02 Mar How often should I take Required Minimum Distributions (RMDs)?
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Q. Is it good idea to take Required Minimum Distributions (RMDs) each month or once a year? I have to take one in 2016 after Nov 11, 2016.
A. The answer to this one isn’t the same for everyone.
Let’s first get to the rules.
Generally, RMDs are minimum amounts that a retirement plan owner must take out of the account every year starting with the year that he turns 70 ½ years of age, said Diahann Lassus, a certified financial planner and certified public accountant with Lassus Wherley in New Providence.
“The Internal Revenue Code requires that you begin taking your distributions no later than April 1 of the year following the year you reach age 70 ½,” she said. “So if you turn 70 ½ on Nov. 11, 2016, that would mean you would have to start your distributions before April 1, 2017.”
However, there is a catch, she said.
If you choose to wait to start your distributions in 2017 rather than 2016, you will end up having to take two distributions in that year, Lassus said. It is important to review the tax impact of the distributions prior to making the decision on how you will take them.
“It is extremely important that you take all RMDs on a timely basis since the penalty for missing all or part of an RMD can be very high,” Lassus said. “A 50 percent tax may be assessed on the part of your RMD that you didn’t take on top of the ordinary income tax due.”
The frequency of how you take distributions — annually, quarterly, monthly — usually depends on your cash flow needs.
“Some folks like taking the distribution early in the year, whereas others — who may not need the money for living expenses — prefer to take it at year‐end, thus giving another year of potential tax‐deferred growth,” said Altair Gobo, a certified financial planner with U.S. Financial Services in Fairfield.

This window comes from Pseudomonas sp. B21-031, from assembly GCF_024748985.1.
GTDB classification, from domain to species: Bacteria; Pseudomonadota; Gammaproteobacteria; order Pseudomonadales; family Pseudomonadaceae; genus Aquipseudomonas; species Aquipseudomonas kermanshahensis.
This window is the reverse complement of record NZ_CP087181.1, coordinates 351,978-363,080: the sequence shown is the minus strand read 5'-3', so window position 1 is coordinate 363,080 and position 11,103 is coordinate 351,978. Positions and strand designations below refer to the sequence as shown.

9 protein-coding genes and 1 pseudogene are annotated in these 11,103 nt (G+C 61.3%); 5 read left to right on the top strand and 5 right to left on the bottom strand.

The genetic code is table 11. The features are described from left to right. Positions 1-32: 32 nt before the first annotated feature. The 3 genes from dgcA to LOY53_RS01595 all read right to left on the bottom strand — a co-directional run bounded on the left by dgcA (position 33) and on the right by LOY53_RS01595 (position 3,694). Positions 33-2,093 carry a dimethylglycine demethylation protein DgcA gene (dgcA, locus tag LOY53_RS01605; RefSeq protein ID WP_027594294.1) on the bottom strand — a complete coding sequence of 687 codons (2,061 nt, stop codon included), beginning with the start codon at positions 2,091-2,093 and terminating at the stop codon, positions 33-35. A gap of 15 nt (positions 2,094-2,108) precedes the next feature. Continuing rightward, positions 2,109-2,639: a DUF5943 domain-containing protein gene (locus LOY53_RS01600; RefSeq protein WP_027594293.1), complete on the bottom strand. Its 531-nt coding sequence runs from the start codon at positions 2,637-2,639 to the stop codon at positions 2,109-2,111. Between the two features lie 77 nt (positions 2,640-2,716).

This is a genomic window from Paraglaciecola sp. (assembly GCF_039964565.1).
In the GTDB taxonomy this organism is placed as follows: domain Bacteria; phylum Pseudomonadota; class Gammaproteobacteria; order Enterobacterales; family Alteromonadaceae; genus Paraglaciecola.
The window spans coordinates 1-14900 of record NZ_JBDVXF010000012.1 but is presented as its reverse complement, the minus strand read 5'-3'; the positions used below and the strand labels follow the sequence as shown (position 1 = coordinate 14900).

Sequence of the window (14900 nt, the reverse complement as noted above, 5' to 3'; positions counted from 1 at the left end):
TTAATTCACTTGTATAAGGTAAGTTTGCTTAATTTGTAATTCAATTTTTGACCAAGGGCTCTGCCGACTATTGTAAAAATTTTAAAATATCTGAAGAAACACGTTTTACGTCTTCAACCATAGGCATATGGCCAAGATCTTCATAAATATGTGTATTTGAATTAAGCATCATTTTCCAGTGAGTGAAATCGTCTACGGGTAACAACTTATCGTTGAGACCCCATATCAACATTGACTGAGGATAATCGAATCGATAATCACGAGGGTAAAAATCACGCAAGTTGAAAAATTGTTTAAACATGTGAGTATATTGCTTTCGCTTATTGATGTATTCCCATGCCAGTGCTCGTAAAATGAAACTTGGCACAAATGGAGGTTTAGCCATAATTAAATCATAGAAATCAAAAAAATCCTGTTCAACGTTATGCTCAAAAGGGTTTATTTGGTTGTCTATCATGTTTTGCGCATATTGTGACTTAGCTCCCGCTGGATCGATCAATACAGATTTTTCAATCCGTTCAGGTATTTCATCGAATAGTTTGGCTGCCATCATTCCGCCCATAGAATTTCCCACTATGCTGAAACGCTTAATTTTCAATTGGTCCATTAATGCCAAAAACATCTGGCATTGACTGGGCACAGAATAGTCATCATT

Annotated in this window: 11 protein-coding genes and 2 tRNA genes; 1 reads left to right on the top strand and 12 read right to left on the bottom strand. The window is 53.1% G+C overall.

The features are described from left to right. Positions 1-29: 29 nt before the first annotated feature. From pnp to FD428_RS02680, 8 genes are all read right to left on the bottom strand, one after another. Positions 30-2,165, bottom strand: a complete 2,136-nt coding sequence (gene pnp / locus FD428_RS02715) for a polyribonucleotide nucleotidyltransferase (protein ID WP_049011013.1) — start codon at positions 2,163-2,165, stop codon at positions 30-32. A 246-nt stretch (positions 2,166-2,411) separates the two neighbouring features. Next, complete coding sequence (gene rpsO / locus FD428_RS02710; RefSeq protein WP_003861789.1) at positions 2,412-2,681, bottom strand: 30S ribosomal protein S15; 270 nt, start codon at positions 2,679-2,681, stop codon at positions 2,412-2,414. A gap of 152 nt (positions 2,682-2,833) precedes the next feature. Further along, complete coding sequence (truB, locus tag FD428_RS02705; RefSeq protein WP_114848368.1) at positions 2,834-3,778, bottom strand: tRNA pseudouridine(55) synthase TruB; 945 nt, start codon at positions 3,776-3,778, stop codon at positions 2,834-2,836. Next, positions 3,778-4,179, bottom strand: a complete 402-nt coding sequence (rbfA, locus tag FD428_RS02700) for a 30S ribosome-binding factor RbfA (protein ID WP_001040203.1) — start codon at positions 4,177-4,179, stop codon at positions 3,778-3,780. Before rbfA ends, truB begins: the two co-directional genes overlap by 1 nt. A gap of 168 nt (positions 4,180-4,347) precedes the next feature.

He recommends you do a cash flow analysis to determine the need for the additional money.
If the dollars from the RMD will be a significant portion of your income, you may want to take the distribution on a monthly basis so that it becomes your monthly “paycheck,” Lassus said.
“If you need the dollars at a specific time to make payments such as real estate taxes you may want to establish the distributions to coincide with the payment due date,” she said. “One of the nice features of individual retirement distributions is the flexibility in how you take them.”
If you don’t have a specific need, Lassus said, you can delay the distribution until later and take it all at once. And if your needs change from year-to-year, you can change how you take your distributions.
One other decision you will need to make is whether you want to have the federal and/or state tax withheld from your distribution, Lassus said.
“Having the tax withheld automatically can save you the headache of trying to calculate what you would need to pay in estimated tax payments,” she said.
If you don’t do the withholding or pay estimated payments, you could be subject to an underpayment penalty if you aren’t covered by one of the “safe harbor” rules, Lassus said.
“The basics of these rules is that you need to pay in at least 90 percent of what you owe for the current tax year or 100 percent of the prior year tax liability — or 110 percent if you are what is classified as a `high earner,'” she said.
There are other rules and exceptions, so this is an excellent discussion to have with your financial or tax advisor.
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